The concept of leaning in was made popular by Facebook chief operating officer Sheryl Sandberg’s book, Lean In: Women, Work, and the Will to Lead.
It originated in a talk Sandberg gave about women unintentionally holding themselves back in their careers and she encouraged them to “lean in” rather than leaning back.
It involved taking opportunities, even if it meant having a tougher time juggling work and family.
When Michelle Cooper had her son four years ago, her priorities underwent a major shift.
“Prior to becoming a mum, I worked day and night and I just loved to do so,” said the national manager – people and performance at Peoplebank Australia.
“I became a mum and thought, ‘I love my son more than my job, so my job actually comes second’. I still love my job and my career, but my son took first position there.”
Like many working parents, Cooper wanted to continue with her career while raising a family. But as many of us know, the balancing act isn’t always easy.
What career sacrifices have you made in order to have a family?
“I came back from maternity leave and I didn’t want to focus on my career development for the first six to 12 months,” said Cooper.
“I just wanted to focus on, ‘How do I juggle family and work?’ and then I was prepared to add in career development and increasing my toolkit.
“I was still in the same role when I came back, still full time, but I shifted it to do two days at home and the days that I’m in the office, I leave at 4pm which is all very different to pre-child.”
How do you balance your drive for career progress and additional projects against the drive to simplify your workload, in order to free up more time for your family?
Time is a scarce resource for most people and prioritising is key, said Cooper.
“I’m absolutely besotted with my son, but I also really love what I do for work and it was more that I needed to balance both. I didn’t want to put my career on the backburner while my son went through high school and then left school and I got back to my career. I wanted to do both really well.
“For me to be able to do that, it was important that I spent quality time with my son and from a work perspective, I was determined to improve how I managed my time. I work on that every day, I haven’t stopped. I find myself prioritising and re-prioritising every day and I make the hard decisions about what has to be let go – whether that’s at home or at work.”
Cooper is also a fan of using technology to save time.
“I’ve only just in the last couple of years learned how much you can really do with Microsoft Outlook 2010 – all the shortcuts and all the tasks. And everything is sent to your phone now so you’re not doubling up. Pre-child, I thought I had that down pat. I was wrong there.”
If re-prioritising doesn’t work, the other option is delegation.
“If all else completely fails, if I’m interested in doing something and if it’s going to help develop my capabilities or develop my career, I’ll put in the extra hours in the evening. Pre-child, I just did that. I worked day and night and didn’t think about it. Now, I’ll do everything possible for it to not chew into my home time but if everything else fails, I’ll do it during home time if it helps my development.”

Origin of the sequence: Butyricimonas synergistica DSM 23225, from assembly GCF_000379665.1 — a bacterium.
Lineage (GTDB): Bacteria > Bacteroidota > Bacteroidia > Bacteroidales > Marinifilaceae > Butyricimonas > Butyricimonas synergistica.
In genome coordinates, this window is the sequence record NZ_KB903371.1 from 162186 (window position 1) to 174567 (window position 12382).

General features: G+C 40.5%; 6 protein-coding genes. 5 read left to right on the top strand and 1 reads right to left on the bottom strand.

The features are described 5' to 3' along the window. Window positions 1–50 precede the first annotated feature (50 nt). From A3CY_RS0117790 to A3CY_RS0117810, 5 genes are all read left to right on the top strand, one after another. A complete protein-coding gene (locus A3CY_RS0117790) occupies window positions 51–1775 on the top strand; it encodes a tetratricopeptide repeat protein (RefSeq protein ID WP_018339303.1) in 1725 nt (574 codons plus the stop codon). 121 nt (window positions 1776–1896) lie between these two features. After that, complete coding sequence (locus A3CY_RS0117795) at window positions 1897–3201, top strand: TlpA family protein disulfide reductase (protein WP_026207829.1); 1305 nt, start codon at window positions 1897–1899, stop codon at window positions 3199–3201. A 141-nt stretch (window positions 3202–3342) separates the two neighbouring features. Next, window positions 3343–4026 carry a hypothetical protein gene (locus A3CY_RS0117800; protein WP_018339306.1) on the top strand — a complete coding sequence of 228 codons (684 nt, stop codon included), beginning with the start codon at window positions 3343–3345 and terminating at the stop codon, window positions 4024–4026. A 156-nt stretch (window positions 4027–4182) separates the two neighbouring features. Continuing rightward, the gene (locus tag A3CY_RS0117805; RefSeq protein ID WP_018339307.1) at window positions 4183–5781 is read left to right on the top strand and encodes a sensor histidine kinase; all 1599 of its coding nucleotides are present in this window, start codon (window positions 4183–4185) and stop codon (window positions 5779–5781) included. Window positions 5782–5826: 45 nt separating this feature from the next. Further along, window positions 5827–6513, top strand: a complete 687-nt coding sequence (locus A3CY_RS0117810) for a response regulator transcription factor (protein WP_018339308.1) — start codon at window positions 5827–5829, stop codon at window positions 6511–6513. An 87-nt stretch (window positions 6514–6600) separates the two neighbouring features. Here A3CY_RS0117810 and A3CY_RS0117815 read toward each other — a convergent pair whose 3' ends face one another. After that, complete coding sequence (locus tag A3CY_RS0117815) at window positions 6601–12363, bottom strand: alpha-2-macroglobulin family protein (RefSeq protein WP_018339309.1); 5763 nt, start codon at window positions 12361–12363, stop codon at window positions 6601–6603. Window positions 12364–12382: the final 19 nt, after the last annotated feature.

What do you think of the concept of women having to be “agreeable” or amenable during negotiations for fear of being criticised?
Cooper is passionate about stamping out unconscious bias.
“For me, unconscious bias is about accepting behaviours from some individuals but not others – what one person can get away with, another person may not. They might say it exactly the same way but because of unconscious bias, whether it’s gender or any other diverse group, it will not be received the same way. I think that’s fundamentally wrong.
“It’s hard, we’re still learning about unconscious bias in the corporate world of Australia and we’ve got a long way to go yet.
“I still try my hardest to be pleasant, but not because it’s the female way of doing things. For me, it’s part of my value set not to be rude or abrupt. It really goes against my values to be rude and get your way because you’re rude or loud or aggressive.”
What do you think about women who “leave work” before they actually leave? What would you say to a woman in that position?
“Lean In does talk about leaving work before they leave. They focus on having a family and don’t necessarily think they can do both. They take their foot off the pedal of their career progression if they’re thinking of having a child soon or are pregnant.
“When I first heard about leaving work before leaving work, I thought, it’s a women’s prerogative to think and do what they think is right at the time in their lives. But it also reminded me that when I was looking to start a family, planning for a family is an exciting time and sometimes it is difficult to think of your career at the same time.”
Cooper said that there were not many companies that had the necessary framework to properly support women who wanted to have a family and keep working on their career aspirations and progression.
“Everything about helping women, Lean In, not leaving work before you leave work, comes back to the leader. I don’t think our leaders fully understand the power that they have with employees who are leaving before they leave work, or who are not confident in their capability – male or female – but if you’ve got a leader who has a trusted relationship with an employee, who has open conversations with them, then the employee is going to be more open with them. They’ll tell them what they’re thinking about family or career or both. They’ll be able to seek out opportunities for that employee because they know what that employee is looking for in the future.”
As a working parent, do you subscribe to the “lean in” theory?